The last time I was in Chicago with my aunt Beverly she brought out some old family pictures that she had decided she didn’t want or need anymore. I sorted through them and took a bunch. It was so exciting! I honestly love looking through pictures of Mom’s childhood. It seemed idyllic. Here are some of the pictures I found:

Sharon Ruth - This picture is dated 1946, which means that she was 9 years old.
1949, on a family vacation. Beverly is in the background on the left.
I love this picture. It's so classy. I'm guessing that she was in her early 20s when this was taken.
Mom was born in Wichita, Kansas in 1937 and grew up on a small city street with her parents and one sister, Beverly. She played baseball in the summer time, went to a movie every Friday night with her high school friends, and the family went on a vacation every summer. She graduated from high school in 1955, the age of poodle skirts and cat-eye glasses. After high school she went to college and got a degree in education, and then spent a few years teaching Kindergarten.

Mom went to a church social one afternoon with Beverly and her husband, and that is where she met my dad. He was stationed at the Wichita Air Force base. They were married in June, 1964, and after a year moved Minnesota, Dad’s home state, to start farming.

Life on a farm isn’t easy. Good in many ways but not easy, and I imagine it was especially difficult for a city girl who was far away from home. But that girl adapted and then succeeded like few are capable of doing. I don’t know anyone who can work like she does, or who is so is skilled in so many domestic tasks. She kept a huge garden and had enough vegetables canned or frozen by the end of every summer to last for a full year, and made all of our bread, and sewed most of my clothes. They had very little money, which I know was a real stress for her, but even with all that she lacked she raised six children who were always well fed and clothed, and who turned out pretty well. She has some regrets. Of course she does, who doesn’t look back with some regrets? But I know that she gave us absolutely all that she could. I don’t ask for anything more.

One of my earliest memories is of being with my family in the Idaho Falls temple when we were all sealed together. Mom and Dad joined the church when I was a toddler, and then took us all to the temple in 1974. I remember the nursery, and playing with Barbie dolls that had some pretty cool furniture. I remember a nice lady picking out a white dress for me to wear, and I remember the mirrors in the sealing room. I saw my mom in the mirrors, looking at me and smiling. She was beautiful. I’ll never forget it.

So happy Mother’s Day to my mom. I love you very, very much. And happy Mother’s Day to all of you moms! Hope you have a really nice day.

Thanks, as always, for your continued greatness.
You are loved.

Thursday, May 7, 2009

Notice of Cancellation

There are some of you out there who have created a blog, have told me that you have a blog, and I've added your blog to my list of faves and checked regularly, with real anticipation, only to find that you've posted nothing. Some of you have gone for weeks, months, without anything. One of you last posted in January, for crying out loud.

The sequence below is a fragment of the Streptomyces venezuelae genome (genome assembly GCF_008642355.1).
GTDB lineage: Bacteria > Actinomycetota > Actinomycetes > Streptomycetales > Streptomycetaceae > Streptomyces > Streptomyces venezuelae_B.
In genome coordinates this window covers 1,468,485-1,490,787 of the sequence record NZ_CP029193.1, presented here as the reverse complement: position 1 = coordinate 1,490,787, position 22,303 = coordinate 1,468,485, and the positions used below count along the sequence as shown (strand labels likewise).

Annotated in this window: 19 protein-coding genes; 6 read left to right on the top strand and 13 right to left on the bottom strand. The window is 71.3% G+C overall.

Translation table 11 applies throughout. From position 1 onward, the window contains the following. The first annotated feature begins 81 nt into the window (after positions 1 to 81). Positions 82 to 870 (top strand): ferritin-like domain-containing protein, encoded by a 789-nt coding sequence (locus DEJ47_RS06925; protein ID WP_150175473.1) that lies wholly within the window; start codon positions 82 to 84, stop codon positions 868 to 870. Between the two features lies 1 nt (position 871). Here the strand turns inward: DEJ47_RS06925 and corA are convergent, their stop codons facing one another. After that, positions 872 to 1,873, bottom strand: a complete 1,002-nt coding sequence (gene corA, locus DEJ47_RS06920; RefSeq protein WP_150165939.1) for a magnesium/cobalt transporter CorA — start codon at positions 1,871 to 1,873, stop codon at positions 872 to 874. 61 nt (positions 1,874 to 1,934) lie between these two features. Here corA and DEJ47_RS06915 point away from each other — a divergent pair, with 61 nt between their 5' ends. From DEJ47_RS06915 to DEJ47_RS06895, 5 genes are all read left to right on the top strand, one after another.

The highs and lows of hope for something new followed by disappointment has become more than I can take. I'm giving you one more week, and then your blog will be taken off of my list. I do this with deep regret and some reservations, but feel that it's the best choice for me. And since you're not posting anyway, really what's it to you?

Now that I think about it, if you're not posting, then you're probably not reading either and will never see this. Still, I'm counting it as your notice, and one is all you get.

Sierra, because you are my niece and very dear to me, I will not cancel you. Still, it would be nice to see a post.

With Respect,

Monday, May 4, 2009

Things I Love - in No Particular Order

1. Wheat thins
2. Peanut butter and honey sandwiches
3. Tulips
4. Clean sheets
5. Long naps
6. The feeling of being done for the week after work on Saturday
7. Good hugs
8. And kisses
9. The colors blue and white together
10. Children’s books
11. A soft lawn and bare feet
12. The smell in the air in the evening
13. Marla’s salsa
14. British comedies
15. Movies based on Jane Austen’s books
16. A bike ride
17. Walks
18. Remembering Paris
19. Remembering London
20. Rain
21. Long drives
22. Sitting by the lake
23. Swimming pools
24. The coconut smell of suntan lotion
25. Cake and ice cream
26. The color pink
27. Celebrity news (shameful)
28. Mowing the lawn
29. Sunday school
30. Finding extended family and old friends on Facebook
31. Family photos
32. Weddings
33. Learning French
34. A card in the mail
35. Thanksgiving
36. Maps
37. Staying in a hotel
38. Chicago
39. San Francisco
40. Autumn
41. Those clips of people falling down on funniest home videos
42. Reading in the middle of the afternoon
43. The view out my bedroom window
44. Compliments
45. Purses and handbags
46. Being at work
47. Writing
48. Pens
49. Restaurants
50. Red nail polish

Friday, May 1, 2009

A Week in Review

Hello. Guess What? Chicken butt! HaHaHa! I love that one. No, actually it’s time for a Week in Review.

I’m not feeling very inspired again today, my brain is kind of all over the place, so I thought I would do more of a random things list than the usual Review. Hope you don’t mind.

Melissa and I saw the political-thriller “State of Play” last Friday, and liked it very much. It was suspenseful, unpredictable, well acted, a good show. If you’re looking for a movie, that’s one to check out.